Public sector: Greenhouse gas emissions in the public sector (central government, county and municipality) account for about 1 percent of total emissions in the Swedish economy and households. Emissions arise mainly from working machinery, road transports and military activities. Emissions decreased by 2.3 percent in the fourth quarter of 2016 compared with the same quarter in 2015. Value added increased 2.5 percent in the same period.

Households and non-profit institutions: Greenhouse gas emissions from households and non-profit institutions account for 14 percent of total emissions in the Swedish economy and households. Emissions arise mainly from households’ car transport. Greenhouse gas emissions decreased by 4.4 percent in the fourth quarter of 2016 compared with the same quarter in 2015. This is due to increased use of biodiesel and reduced use of gasoline and fossil diesel. Only non-profit institutions contribute with a small level of value added.

Definitions and explanations

The Environmental Accounts are compiled within the framework of the System of Environmental and Economic Accounts (SEEA) and show national environmental statistics and economic statistics in the same framework using NACE industry classification. Environmentally-related statistics connected to the system of national accounts enable an analysis between the Swedish economy and the impact that each industry has on the environment. Emissions from international bunkers, that is, international aviation and navigation arriving and refuelling at Swedish airports and harbours are included. Emissions and removals from land use and land use change (LULUCF) and carbon capture and storage (CCS) are not included.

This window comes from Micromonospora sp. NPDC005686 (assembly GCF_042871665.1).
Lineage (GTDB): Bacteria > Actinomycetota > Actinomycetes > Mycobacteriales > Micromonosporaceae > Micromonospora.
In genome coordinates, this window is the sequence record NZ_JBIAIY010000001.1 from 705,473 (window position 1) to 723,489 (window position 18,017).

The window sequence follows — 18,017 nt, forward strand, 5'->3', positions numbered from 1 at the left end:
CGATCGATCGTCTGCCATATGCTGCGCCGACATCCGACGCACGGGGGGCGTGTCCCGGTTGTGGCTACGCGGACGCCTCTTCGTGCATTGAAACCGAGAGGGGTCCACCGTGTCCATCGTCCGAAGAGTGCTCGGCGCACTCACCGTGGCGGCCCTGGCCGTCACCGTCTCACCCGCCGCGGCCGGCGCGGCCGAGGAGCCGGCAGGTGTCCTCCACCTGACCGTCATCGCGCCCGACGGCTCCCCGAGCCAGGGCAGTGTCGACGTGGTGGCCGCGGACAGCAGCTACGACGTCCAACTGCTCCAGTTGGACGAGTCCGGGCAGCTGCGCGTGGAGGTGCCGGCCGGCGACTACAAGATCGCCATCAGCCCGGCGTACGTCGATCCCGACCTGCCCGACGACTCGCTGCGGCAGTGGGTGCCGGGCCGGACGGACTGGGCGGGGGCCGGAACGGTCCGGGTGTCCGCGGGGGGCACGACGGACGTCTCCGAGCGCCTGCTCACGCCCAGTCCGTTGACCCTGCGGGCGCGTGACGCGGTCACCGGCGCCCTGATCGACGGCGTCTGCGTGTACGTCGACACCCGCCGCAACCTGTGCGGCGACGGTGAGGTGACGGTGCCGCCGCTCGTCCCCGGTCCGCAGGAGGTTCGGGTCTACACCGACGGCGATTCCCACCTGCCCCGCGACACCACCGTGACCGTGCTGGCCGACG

Annual Environmental Accounts on emissions to air by industry currently has a production time of 15 months. There is a demand for more up-to-date statistics on emissions to air of greenhouse gases. To meet this need, the Environmental Accounts at Statistics Sweden have developed quarterly statistics on emissions to air by industry that is also used to produce preliminary annual statistics.

Quarterly statistics on all greenhouse gases and a number of air pollutants are available in Sweden’s Statistical Database. Excel spread sheets are also available for download on Statistics Sweden’s website, and include data and figures on greenhouse gas emissions and emissions intensities by value added and by employees.

The statistics on air emissions are based on a production perspective. Emissions are reported for the industry where emissions occur. Indirect emissions from imports and other consumption of goods and services are not included.

Environmental Accounts

Statistics on emissions to air provided by the Swedish Environmental Protection Agency (EPA) follow the UNFCCC framework, covering emissions within Sweden’s territory. Sectors are listed by emissions category, not by industry. Emissions and removals from land use and land use change are included, while emissions from international aviation and navigation are reported separately.

The Swedish Environmental Protection Agency’s statistics on emissions to air

More information (in Swedish) on different ways to calculate emissions:

Detailed information on environmental accounts

The Swedish Environmental Protection Agency: Three ways of calculating emissions that affect the climate

Next publishing will be

The next statistical news on quarterly emissions to air up to and including the first quarter of 2017 is scheduled for publication 2017-08-30 at 09:30. Preliminary annual statistics for 2016 is also published at the same time.

The next statistical news on regional emissions to air up to and including 2015 is scheduled for publication on 2017-11-09 at 09:30.

The next statistical news on annual emissions to air 2008–2016 (final statistics) is scheduled for publication in spring 2018.

Statistical Database

More information is available in the Statistical Database

Feel free to use the facts from this statistical news but remember to state Source: Statistics Sweden.

Statistical agency and producer